IOC Executive Board adopts declaration on good governance in sport and the protection of clean athletes
The following declaration was unanimously adopted by the Executive Board of the International Olympic Committee (IOC):
The Executive Board (EB) of the International Olympic Committee (IOC) extensively discussed at its December meeting in Lausanne (8th of December until 10th of December 2015) the issue of good governance and the protection of clean athletes in sport.
It addressed requests from a number of sports organisations which feel affected by incidents in some sports organisations and are concerned their reputation is being tarnished by generalisation.
Many International Federations (IFs) and National Olympic Committees (NOCs) have made great efforts to apply the basic principles of good governance in sport. All stakeholders of the Olympic Movement have, with Olympic Agenda 2020, agreed to apply these principles.
However, recent incidents have shown that, in the interest of the credibility of all sports organisations immediate action to reinforce good governance is necessary, so the IOC is proposing the following measures to further develop good governance in sport:
1. The basic principles of good governance, including transparent and democratic decision making processes, financial reporting and auditing according to international standards, publication of financial reports and ethics and compliance rules, etc. to be applied during 2016.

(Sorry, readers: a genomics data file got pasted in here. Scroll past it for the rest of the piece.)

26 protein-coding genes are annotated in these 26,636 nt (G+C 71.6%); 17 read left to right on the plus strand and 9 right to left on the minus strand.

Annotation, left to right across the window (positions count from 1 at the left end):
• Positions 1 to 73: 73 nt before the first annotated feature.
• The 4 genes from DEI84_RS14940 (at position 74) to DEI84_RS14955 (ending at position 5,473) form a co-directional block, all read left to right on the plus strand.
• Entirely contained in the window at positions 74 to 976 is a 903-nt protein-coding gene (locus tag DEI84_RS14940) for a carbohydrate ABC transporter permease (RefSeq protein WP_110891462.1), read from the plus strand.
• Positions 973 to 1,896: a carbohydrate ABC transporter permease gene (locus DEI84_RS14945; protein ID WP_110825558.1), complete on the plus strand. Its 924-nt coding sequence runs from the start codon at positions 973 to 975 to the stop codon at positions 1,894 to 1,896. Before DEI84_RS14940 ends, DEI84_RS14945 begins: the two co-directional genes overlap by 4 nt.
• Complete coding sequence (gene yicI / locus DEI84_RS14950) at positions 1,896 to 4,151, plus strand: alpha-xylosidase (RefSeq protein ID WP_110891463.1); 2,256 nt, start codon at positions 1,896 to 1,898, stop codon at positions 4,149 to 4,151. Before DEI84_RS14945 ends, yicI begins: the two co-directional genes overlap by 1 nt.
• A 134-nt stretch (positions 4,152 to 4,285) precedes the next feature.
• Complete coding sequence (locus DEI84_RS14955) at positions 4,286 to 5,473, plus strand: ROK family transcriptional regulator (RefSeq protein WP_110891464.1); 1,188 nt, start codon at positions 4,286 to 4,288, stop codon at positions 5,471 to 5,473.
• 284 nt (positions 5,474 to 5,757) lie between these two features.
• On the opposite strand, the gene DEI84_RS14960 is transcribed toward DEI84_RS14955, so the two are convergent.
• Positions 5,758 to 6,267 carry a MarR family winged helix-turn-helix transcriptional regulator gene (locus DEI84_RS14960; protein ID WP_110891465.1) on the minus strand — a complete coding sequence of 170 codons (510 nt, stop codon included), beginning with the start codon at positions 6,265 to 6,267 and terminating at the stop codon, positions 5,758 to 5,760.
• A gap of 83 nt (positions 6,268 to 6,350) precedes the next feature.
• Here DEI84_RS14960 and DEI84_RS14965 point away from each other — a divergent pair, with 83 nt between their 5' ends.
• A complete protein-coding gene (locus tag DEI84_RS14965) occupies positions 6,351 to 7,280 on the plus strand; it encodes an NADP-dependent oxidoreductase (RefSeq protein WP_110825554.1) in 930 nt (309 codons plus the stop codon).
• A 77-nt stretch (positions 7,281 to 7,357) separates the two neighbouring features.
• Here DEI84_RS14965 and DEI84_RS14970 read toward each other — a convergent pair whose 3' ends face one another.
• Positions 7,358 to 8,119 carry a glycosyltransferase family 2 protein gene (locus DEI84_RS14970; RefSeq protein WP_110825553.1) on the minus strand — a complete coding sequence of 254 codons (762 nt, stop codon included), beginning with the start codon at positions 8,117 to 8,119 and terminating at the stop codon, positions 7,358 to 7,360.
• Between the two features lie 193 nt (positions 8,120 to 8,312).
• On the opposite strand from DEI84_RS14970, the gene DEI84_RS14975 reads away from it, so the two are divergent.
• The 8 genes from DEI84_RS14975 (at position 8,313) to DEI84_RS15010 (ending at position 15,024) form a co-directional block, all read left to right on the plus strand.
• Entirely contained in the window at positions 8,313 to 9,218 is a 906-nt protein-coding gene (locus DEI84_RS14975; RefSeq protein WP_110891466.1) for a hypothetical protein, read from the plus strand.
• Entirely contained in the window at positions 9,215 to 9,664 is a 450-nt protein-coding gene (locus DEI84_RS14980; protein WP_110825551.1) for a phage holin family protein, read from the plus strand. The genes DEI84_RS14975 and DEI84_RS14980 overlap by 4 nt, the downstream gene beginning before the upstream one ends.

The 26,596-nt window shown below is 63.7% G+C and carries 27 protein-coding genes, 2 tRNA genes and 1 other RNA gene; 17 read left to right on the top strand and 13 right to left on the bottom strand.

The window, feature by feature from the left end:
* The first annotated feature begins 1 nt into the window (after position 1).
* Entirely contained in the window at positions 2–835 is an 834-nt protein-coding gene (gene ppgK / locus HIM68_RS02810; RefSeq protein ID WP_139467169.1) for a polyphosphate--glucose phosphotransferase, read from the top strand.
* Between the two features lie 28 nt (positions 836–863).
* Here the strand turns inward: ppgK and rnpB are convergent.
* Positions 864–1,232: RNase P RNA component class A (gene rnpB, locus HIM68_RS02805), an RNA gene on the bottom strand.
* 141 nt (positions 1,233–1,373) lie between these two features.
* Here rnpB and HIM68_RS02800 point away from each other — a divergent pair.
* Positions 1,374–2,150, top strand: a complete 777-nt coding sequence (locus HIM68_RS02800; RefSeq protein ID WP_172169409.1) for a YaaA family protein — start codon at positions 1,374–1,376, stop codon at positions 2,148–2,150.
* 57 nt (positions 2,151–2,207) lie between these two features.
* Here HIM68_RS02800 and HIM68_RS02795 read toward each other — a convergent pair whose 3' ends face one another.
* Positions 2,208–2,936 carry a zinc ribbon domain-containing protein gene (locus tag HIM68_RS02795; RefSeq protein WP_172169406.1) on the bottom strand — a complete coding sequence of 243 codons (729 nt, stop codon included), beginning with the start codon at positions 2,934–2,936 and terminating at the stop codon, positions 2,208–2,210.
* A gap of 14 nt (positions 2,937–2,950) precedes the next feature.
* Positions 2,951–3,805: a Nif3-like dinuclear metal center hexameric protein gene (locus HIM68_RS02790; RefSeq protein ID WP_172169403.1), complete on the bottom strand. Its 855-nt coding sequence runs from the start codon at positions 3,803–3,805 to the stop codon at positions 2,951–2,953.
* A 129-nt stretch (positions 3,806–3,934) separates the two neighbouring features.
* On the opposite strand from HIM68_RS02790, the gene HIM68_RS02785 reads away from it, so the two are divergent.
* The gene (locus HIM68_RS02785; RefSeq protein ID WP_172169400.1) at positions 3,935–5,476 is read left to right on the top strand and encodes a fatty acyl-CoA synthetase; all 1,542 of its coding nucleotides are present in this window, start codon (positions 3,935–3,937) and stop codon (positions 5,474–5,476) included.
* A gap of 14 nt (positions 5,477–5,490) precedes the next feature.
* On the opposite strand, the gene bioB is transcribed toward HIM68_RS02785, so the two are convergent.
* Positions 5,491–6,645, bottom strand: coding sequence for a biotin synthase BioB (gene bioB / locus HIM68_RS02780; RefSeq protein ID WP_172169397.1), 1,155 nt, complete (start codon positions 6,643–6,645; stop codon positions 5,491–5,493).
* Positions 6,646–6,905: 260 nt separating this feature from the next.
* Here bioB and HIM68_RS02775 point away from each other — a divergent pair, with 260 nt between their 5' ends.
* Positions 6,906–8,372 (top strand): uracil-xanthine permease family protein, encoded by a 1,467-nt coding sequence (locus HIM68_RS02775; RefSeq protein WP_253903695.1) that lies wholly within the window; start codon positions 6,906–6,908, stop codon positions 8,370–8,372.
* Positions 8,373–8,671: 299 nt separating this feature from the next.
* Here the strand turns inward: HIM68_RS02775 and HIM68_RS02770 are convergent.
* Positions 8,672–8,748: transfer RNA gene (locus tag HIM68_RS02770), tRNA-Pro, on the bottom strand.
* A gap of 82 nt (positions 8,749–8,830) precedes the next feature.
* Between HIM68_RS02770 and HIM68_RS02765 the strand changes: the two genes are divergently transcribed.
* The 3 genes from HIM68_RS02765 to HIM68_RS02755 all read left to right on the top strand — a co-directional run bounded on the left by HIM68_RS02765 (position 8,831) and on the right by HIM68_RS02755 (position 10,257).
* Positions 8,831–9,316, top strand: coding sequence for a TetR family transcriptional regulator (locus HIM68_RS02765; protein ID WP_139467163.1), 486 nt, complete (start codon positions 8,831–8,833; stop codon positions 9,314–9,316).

2. The IOC will initiate an independent audit system of its major subventions to IFs, NOCs and Organising Committees for the Olympic Games (OCOGs) with regard to the financial as well as the good governance aspects. With regard to all other activities of IFs, NOCs and OCOGs, Recommendation 27 of Olympic Agenda 2020 should be applied as from 2016. The IOC, recognising the independence and autonomy of the IFs, appreciates their support for this initiative as expressed in the IOC EB meeting and by setting up a working group on sports governance by the Association of Summer Olympic International Federations (ASOIF).
3. Given the continuing evolution of good governance practice, the IOC, only one year after undertaking further major reforms in this respect, has asked the world-renowned International Institute for Management Development (IMD) in Lausanne and its Global Board Centre to undertake research into good governance at the IOC itself. A first assessment by IMD was presented to the Executive Board.